UK Christian’s Court Win a Victory for Freedom

It’s obvious to all now but the most willfully blind that there is a global assault on Christianity. On the one hand, there is a violent campaign, mostly in Africa and the Middle East, which has been described by a British government report as genocide. On the other, mostly in the West, there is the relentless campaign by aggressive secularists and busy-body corporations to all-but outlaw Christianity in practice.

In Australia, this war on Christianity has come into sharp focus with the Israel Folau case. The public have poured millions of dollars into what is certain to be a long-running court case. His supporters will be encouraged by an almost-identical case in Britain, which has ended in victory for Christians.

Felix Ngole was summarily thrown out of his Master’s course in social work at Sheffield University for social media posts that expressed a standard Biblical view on homosexuality.

The judges in the Court of Appeal have ruled in favour of Felix Ngole and against the university, saying that he should not have been expelled merely for expressing his Christian views. His expulsion was a serious violation of free speech that threatened Christians and others with a bar to employment for expressing what the Bible says about sexual ethics.

The university’s position was as iron-clad as it was disturbing: Christians are forbidden to express orthodox Christian teaching in public.

The university made clear that any expression of disapproval of same-sex marriage and same-sex relations – however mildly expressed – should result in a student like Felix being expelled. The university’s position was that while Felix was entitled to his views, he was not entitled to express them.

While Ngole was specifically barred from social work, the judges’ ruling made clear that no profession was safe, in an age of ubiquitous, suffocating “diversity and inclusion” rules.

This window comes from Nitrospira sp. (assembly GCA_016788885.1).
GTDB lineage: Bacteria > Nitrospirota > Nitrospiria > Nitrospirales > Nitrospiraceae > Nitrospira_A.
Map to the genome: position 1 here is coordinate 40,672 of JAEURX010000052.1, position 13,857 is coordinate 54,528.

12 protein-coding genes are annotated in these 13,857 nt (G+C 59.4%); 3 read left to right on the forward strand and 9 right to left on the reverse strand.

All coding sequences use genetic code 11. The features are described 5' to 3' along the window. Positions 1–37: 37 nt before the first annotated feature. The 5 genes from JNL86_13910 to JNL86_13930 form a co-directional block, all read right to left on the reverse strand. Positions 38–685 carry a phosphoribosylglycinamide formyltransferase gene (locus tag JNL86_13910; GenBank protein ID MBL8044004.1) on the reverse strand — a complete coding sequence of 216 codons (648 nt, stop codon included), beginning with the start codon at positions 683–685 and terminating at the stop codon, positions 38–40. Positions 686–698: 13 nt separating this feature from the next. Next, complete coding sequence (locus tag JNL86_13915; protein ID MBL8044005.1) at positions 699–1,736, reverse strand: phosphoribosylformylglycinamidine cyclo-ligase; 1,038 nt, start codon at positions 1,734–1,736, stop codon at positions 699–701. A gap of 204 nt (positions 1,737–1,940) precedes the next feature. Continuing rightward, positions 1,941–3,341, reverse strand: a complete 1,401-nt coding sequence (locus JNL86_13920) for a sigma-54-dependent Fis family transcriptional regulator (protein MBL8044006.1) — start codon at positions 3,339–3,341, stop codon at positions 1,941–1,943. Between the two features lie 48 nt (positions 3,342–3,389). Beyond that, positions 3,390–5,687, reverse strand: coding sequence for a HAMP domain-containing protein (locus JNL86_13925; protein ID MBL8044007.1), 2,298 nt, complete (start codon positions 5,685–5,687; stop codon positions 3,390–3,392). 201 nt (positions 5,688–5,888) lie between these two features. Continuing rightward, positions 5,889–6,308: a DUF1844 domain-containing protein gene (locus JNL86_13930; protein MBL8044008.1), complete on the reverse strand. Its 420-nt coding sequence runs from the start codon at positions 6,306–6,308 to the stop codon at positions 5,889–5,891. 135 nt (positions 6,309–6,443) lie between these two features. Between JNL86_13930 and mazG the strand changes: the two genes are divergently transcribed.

“If social workers and social work students must not express such views, then what of art therapists, occupational therapists, paramedics, psychologists, radiographers, speech and language therapists: all professions whose students and practitioners work under the rubric of the same general regulations? What of teachers and student teachers?”

All sorts of professions would be affected.

Worse, the university encouraged exactly the sort of “snitch culture” which was one of the grimmest aspects of totalitarian regimes like communist East Germany. Christians need to keep in mind that anyone, anywhere might be listening and ready to snitch.

The university argued that even expressing Biblical views…in private, [would] risk being reported…

Felix’s Facebook posts were…found following a positive internet search by the anonymous complainant.

In other words, this was not a case of a Bible-basher getting in someone’s ear. Some anonymous sneak deliberately trawled the internet in order to find something to be offended about.

The university’s position was that Felix Ngole lacked “insight” into the effect of his posts. This was ultimately the basis on which he was expelled. In a striking and deliberate use of the same language, the judges in the appeal court said that the university itself can be described as “lacking insight”.

A similar lack of insight characterises the response of a gay social worker to Ngole’s case. As Christians are grimly aware by now, “diversity, inclusion and tolerance” are a strictly one-way street.

Social workers encounter LGBTQ people in all corners of our profession, be they colleagues or clients…which gay young person would be happy to have an allocated social worker who believes that homosexuality is an abomination?

…if he can’t even muster the empathy to see how those in my position feel, then I don’t see how he can ever be deemed ‘fit to practice’.


Social workers also encounter Christians in the course of their work. To turn the question around, which Christian young person would be happy to have a social worker who believes that their client is a bigot? How could prospective Christian adopters hope for a fair assessment from a social worker who believes that their religion is intrinsically harmful to children?

To turn his argument back on him, if this gay social worker can’t even muster the empathy to see how Christians feel, how can he be deemed fit to practice?

Social workers, medical professionals, lawyers, teachers and all manner of professions regularly come into contact with people whose lifestyles and beliefs they fundamentally disagree with. Should a doctor agree that a patient’s illegal drug use is okay? Must a lawyer empathise with a rapist? The whole point of being a professional is that you act professionally.

Enforcing rigorous public adherence to authoritarian doctrine is the hallmark of oppressive regimes throughout history. If Christians are not free to publicly profess their beliefs, none of us are.